TAHLEQUAH, Okla. — A new beginning. Cherokee Nation Principal Chief Chuck Hoskin Jr. signed legislation today that will invest a total of $440 million into two major health care capital improvement projects.
The two projects are approving $400 million for the construction of a new hospital in Tahlequah and $35 million for a new outpatient health center in Salina.
The Council of the Cherokee Nation approved the legislation during its December Council meeting.
Chief Hoskin says this about the new ventures:
“After a decade of dramatic expansion of our Cherokee Nation health system, we must keep investing to ensure Cherokee citizens have access to the best in health care. Through this landmark legislation, the Cherokee Nation will construct a state-of-the-art hospital to replace the nearly 40-year-old W.W. Hastings Hospital in Tahlequah using the latest in hospital design. We will then repurpose our current hospital facility to be the heart of our expanded behavioral health program. On top of all of this, we will also use this legislation to replace the A-Mo Health Center in Salina with a new, state-of-the-art facility. Together, these projects will positively impact the lives of Cherokee families for many, many generations as we erase the line between mental health and physical health, and instead recognize that our goal must be to provide wellness for every Cherokee.”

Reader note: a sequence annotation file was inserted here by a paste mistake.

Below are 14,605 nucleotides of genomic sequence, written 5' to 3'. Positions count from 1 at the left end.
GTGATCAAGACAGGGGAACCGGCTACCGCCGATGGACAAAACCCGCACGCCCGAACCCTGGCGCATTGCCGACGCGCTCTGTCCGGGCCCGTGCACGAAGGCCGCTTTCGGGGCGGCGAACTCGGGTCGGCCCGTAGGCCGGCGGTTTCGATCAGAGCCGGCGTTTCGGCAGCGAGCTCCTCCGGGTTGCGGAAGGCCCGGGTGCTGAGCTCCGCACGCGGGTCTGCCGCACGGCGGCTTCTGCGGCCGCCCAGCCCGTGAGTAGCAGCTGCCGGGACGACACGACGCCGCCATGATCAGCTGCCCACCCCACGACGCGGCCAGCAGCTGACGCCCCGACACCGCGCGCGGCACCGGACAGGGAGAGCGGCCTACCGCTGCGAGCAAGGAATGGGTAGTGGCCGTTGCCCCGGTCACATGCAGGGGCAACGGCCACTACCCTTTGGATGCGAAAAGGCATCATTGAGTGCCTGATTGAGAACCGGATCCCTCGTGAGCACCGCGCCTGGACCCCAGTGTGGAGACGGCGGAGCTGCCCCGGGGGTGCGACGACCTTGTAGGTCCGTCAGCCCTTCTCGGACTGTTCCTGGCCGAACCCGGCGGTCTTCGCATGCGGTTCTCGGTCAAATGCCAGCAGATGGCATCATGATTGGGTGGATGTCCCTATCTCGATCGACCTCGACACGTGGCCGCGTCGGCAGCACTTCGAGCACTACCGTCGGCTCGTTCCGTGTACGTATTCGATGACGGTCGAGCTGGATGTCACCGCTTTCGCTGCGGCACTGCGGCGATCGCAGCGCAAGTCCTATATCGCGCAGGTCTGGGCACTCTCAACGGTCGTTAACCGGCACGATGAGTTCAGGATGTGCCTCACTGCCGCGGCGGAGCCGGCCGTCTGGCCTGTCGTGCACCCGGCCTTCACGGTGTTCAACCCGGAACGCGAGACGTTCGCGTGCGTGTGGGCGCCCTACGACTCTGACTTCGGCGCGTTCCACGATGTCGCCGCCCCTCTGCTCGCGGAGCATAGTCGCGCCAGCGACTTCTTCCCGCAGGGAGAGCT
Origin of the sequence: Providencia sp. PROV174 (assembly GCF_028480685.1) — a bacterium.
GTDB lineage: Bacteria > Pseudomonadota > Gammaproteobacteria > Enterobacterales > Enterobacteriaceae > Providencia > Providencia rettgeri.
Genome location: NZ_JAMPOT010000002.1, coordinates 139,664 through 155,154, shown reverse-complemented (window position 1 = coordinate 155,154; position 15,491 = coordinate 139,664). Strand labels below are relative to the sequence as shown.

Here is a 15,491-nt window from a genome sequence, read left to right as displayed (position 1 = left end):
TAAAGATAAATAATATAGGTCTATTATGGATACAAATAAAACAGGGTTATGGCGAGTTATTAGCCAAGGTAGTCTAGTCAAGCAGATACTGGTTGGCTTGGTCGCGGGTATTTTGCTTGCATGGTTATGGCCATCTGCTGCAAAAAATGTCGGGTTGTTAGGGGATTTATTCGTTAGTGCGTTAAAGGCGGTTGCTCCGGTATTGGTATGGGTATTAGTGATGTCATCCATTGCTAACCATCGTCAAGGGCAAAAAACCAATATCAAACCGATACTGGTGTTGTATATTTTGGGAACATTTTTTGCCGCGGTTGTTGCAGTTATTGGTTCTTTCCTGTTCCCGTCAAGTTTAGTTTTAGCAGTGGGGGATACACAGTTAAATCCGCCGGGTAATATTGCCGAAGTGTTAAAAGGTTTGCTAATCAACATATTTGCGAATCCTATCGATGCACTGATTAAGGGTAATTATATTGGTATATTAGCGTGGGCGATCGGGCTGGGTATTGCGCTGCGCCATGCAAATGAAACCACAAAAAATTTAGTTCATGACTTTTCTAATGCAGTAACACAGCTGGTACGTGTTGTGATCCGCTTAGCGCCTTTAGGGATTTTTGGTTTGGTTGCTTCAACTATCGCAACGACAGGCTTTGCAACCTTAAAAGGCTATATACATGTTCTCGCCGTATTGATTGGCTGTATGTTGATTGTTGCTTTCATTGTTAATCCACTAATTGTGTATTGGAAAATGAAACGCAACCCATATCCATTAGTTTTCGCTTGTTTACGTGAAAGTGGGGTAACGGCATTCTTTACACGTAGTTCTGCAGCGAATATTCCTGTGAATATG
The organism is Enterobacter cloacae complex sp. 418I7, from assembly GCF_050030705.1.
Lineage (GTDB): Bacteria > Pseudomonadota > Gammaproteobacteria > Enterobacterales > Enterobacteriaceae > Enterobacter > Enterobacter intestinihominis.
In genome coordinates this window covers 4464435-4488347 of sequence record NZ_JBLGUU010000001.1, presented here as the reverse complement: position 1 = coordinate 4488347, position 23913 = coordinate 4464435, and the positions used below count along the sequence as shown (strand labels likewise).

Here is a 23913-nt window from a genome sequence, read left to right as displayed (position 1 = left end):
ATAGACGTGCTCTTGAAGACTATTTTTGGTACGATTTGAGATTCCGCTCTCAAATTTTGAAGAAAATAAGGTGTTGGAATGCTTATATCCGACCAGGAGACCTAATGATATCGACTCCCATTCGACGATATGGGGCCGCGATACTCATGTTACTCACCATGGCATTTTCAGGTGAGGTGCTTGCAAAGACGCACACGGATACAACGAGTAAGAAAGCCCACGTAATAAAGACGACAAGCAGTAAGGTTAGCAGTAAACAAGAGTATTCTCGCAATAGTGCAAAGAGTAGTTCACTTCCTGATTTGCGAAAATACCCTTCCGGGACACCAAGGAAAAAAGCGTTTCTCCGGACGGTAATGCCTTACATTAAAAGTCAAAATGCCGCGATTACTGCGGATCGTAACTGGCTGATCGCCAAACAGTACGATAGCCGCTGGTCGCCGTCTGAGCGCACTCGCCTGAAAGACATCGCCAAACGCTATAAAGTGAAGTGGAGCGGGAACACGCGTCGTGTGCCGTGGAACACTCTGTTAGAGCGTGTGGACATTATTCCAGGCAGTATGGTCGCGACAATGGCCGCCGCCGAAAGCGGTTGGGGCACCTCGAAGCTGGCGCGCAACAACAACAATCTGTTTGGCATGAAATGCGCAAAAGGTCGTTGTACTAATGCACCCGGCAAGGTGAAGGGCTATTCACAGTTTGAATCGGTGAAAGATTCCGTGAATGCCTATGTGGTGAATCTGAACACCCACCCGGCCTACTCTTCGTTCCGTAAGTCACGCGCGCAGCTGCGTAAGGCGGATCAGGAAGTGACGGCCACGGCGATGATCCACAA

Built in the mid-1980s, W.W. Hastings Hospital in Tahlequah was initially designed to service about 60,000 patient visits per year. Recently, the hospital facility has grown to serve over 500,000 patient visits annually.
The new hospital is still in the design phase but is expected to:
- an increased bed capacity for critical care patients
- provide inpatient dialysis
- expanded space for the labor and delivery department
It is a real blessing to be able to invest these critical dollars to improve our health care system by growing it to meet the needs of our citizens," said Cherokee Nation Deputy Chief Bryan Warner. "These investments will also positively benefit our tribe by creating new health care jobs, as well as construction jobs and other opportunities that benefit Cherokee families and communities.”
In 2019, the Cherokee Nation opened the Cherokee Nation Outpatient Health Center in Tahlequah, the largest tribally operated outpatient health center in the country.
“I think this will allow us to really fulfill the vision and expectations of Cherokee Nation Health Services that hadn’t been met in previous years due to aging facilities and outdated equipment,” said Speaker of the Council Mike Shambaugh.
The legislation also authorizes Chief Hoskin to negotiate an agreement with Northeastern State University for a donation to its College of Optometry of up to $5 million.
The donation will support NSU’s construction of a new $33 million facility for the college at its Tahlequah campus. NSU and Cherokee Nation have a long-standing partnership providing optometry services to patients in the tribe’s health system.
Groundbreakings to kick off construction of the Tahlequah and Salina projects will be announced at a future date.
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